Tag

B.O.M

29
Jun
2018

Electricity Policy

As Parliament left for the six week winter break, major divisions remained within the Coalition on electricity policy, the outcome on which basically depends on what view is taken on climate change. If the view is taken that Australia must significantly reduce emissions of CO2, we will continue to reduce the use of coal to power electricity and instead use the more expensive sources of power which have already caused major increases in electricity prices even though they involve lower or nil emissions. It would also mean an acceptance of a much bigger role of government in the economy, which many see as the real objective.
22
Jan
2018

Battles on Climate Policy

In my Commentary last Saturday 20 Jan I referred to my battle to persuade The Australian to publish a letter critical of analysis on climate policy by Energy Minister Frydenberg and to my success in eventually having a shortened version published. This is attached together with two others praising the 19 Jan article by climate expert Bjorn Lomborg arguing that, even if fully implemented, the Paris climate agreement would have a much smaller effect in preventing temperature increases than predicted but would be incredibly expensive and could very well exacerbate hunger.
12
Jan
2018

Existing Climate Policy Could Cause Further Energy Price Rises

As we enter the New Year many ask what happened last year and what is likely to happen this year. Not surprisingly, the climate is a point of focus as is whether Australian governments’ policies to reduce carbon emissions are working. Also not surprising is that there are fundamental differences in opinion about the merits of those policies, not the least being Trump’s withdrawal from the Paris agreement and his recent failure to mention in a major security statement.
12
Oct
2017

Response to Abbott & US Repeal of Obama’s Clean Power Plan

As expected, the London address by Abbott has led to many critiques, including some that attempt to present his analysis as ridiculous partly be being selective in quotes. I respond to some of these critiques below. Suffice to say here is that the response so far by Turnbull and Frydenberg is basically limited to saying “well he didn’t say that when he was PM” (see Frydeneberg’s Critique of Abbott). Turnbull has refused to comment on Abbott’s address but has rejected any withdrawal from the Paris agreement (see Turnbull to Stick to Paris) But the responses by some backbenchers indicate that Abbott has stirred the possum –and on more than one tree. He has also reinforced (without actually saying it) the problems with Turnbull. In The Australian, Simon Benson points out that the government led by Turnbull has created a policy vacuum and “when the government does finally dump the CET, Abbott will doubtless be there congratulating them for finally listening to him” (see Benson on Turnbull).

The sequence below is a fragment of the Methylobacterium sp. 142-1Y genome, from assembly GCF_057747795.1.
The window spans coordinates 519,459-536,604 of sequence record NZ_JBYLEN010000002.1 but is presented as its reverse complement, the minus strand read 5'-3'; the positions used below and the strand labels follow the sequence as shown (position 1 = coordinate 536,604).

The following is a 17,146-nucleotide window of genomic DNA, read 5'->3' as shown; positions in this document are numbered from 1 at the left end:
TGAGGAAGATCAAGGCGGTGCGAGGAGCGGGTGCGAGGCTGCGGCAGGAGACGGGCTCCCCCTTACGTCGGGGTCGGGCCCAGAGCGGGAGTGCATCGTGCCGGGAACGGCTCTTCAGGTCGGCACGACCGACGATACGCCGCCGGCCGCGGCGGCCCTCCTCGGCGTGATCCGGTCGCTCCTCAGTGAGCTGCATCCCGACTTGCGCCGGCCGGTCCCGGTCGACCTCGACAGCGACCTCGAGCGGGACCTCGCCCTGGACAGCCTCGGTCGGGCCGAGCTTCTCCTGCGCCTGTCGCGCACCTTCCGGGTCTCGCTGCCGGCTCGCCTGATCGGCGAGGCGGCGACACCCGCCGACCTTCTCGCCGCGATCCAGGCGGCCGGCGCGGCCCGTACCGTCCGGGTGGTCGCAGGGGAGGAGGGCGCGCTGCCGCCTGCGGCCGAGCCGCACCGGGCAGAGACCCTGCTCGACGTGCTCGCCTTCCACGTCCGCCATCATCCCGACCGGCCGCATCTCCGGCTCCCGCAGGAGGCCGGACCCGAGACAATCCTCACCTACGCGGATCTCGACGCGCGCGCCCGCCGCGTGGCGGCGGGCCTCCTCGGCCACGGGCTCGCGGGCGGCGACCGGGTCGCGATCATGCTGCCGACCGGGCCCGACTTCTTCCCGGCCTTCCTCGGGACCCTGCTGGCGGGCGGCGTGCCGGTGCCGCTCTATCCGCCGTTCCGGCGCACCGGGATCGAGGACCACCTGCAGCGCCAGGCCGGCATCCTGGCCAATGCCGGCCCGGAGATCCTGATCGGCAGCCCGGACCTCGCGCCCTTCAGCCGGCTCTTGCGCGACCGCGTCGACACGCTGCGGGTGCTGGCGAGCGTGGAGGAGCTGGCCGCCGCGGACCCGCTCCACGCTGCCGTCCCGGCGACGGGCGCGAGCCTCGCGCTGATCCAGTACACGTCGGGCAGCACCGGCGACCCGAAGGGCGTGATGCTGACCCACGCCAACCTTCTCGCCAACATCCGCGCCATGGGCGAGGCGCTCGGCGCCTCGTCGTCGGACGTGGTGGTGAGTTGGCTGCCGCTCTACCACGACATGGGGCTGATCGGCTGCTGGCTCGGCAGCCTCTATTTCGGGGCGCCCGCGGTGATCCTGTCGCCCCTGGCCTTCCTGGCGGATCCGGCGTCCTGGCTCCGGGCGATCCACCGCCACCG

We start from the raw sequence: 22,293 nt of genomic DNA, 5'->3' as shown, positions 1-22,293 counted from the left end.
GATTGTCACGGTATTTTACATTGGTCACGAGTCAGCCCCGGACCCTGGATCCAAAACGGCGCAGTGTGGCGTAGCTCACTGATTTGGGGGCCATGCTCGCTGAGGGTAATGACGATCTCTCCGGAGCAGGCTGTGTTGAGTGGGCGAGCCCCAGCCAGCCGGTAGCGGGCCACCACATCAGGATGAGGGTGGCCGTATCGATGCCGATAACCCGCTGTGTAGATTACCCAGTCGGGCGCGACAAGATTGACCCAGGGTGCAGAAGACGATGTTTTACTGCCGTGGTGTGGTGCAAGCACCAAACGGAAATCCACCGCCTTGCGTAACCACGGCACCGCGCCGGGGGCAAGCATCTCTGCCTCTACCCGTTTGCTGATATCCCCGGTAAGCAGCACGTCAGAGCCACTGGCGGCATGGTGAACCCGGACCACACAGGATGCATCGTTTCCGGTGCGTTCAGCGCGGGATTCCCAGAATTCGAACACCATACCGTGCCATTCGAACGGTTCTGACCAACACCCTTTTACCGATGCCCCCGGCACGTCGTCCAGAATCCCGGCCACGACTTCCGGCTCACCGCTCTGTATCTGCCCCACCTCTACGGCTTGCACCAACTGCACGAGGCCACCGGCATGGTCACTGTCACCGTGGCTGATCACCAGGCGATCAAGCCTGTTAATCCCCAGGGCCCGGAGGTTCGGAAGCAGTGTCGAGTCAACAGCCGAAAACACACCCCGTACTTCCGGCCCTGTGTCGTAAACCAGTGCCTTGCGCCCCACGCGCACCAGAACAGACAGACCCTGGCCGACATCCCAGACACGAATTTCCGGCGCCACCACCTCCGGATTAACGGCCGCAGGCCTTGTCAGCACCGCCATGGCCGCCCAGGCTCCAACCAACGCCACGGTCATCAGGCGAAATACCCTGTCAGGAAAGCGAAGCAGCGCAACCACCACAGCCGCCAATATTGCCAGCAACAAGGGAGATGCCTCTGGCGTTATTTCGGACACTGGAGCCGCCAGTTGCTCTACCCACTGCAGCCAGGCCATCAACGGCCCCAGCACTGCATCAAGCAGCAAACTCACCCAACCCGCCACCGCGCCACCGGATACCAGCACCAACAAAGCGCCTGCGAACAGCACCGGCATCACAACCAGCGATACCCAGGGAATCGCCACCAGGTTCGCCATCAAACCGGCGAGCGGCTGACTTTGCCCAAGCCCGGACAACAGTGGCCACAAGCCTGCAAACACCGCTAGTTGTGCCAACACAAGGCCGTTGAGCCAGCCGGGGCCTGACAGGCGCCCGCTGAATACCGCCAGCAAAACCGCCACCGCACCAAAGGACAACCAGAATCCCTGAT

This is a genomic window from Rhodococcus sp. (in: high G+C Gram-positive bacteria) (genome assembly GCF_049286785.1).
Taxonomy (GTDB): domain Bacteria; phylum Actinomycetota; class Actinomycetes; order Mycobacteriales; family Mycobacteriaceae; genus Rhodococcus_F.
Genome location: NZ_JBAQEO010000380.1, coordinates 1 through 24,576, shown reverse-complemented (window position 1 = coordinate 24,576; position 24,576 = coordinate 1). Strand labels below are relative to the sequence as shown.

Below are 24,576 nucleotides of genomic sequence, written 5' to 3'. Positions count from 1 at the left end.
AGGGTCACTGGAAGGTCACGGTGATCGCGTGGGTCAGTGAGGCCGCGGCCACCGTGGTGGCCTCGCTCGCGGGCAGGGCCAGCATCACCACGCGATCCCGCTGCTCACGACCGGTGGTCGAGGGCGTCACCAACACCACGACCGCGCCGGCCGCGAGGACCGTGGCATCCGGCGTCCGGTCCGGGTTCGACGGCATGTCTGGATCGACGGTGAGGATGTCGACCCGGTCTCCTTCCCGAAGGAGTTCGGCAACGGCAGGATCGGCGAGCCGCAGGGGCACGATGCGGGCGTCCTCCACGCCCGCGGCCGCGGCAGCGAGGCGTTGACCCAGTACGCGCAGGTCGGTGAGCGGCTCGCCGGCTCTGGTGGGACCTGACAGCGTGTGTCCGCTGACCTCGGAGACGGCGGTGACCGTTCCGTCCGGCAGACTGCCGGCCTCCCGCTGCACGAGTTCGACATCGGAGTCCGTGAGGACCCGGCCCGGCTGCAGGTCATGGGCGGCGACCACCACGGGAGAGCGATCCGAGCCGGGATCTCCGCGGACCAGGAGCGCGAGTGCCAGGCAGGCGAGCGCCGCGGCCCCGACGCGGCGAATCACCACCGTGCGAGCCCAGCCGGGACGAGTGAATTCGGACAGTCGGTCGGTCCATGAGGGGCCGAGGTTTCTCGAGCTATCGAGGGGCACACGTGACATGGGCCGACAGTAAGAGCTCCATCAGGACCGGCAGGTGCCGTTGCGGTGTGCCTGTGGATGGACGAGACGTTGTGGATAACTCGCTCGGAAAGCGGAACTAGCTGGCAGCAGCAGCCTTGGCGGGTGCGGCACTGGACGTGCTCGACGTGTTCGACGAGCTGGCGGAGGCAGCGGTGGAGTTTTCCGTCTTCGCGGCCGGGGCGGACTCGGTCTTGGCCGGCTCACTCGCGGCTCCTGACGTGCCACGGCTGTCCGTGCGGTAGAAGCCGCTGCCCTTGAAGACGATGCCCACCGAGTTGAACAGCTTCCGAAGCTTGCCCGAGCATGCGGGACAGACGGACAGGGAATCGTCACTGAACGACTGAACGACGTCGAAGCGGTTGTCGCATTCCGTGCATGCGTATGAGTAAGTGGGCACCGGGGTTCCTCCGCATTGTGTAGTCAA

13
Aug
2017

Unproductive Week in Canberra Leaves Energy Policy Adrift

My Commentary on 7 August suggested that the Newspoll on that day (a Coalition’s TPP of 47/53) mainly reflected the policies adopted by Turnbull since he became leader of the Coalition and that, unless there is a change in policies, there could be a further deterioration in its polling. I attached an article by Chris Kenny explaining why most of Turnbull’s policies were inconsistent with supposed Coalition objectives.
5
Aug
2017

Can Turnbull Save the Day & Experts Challenge Energy Policy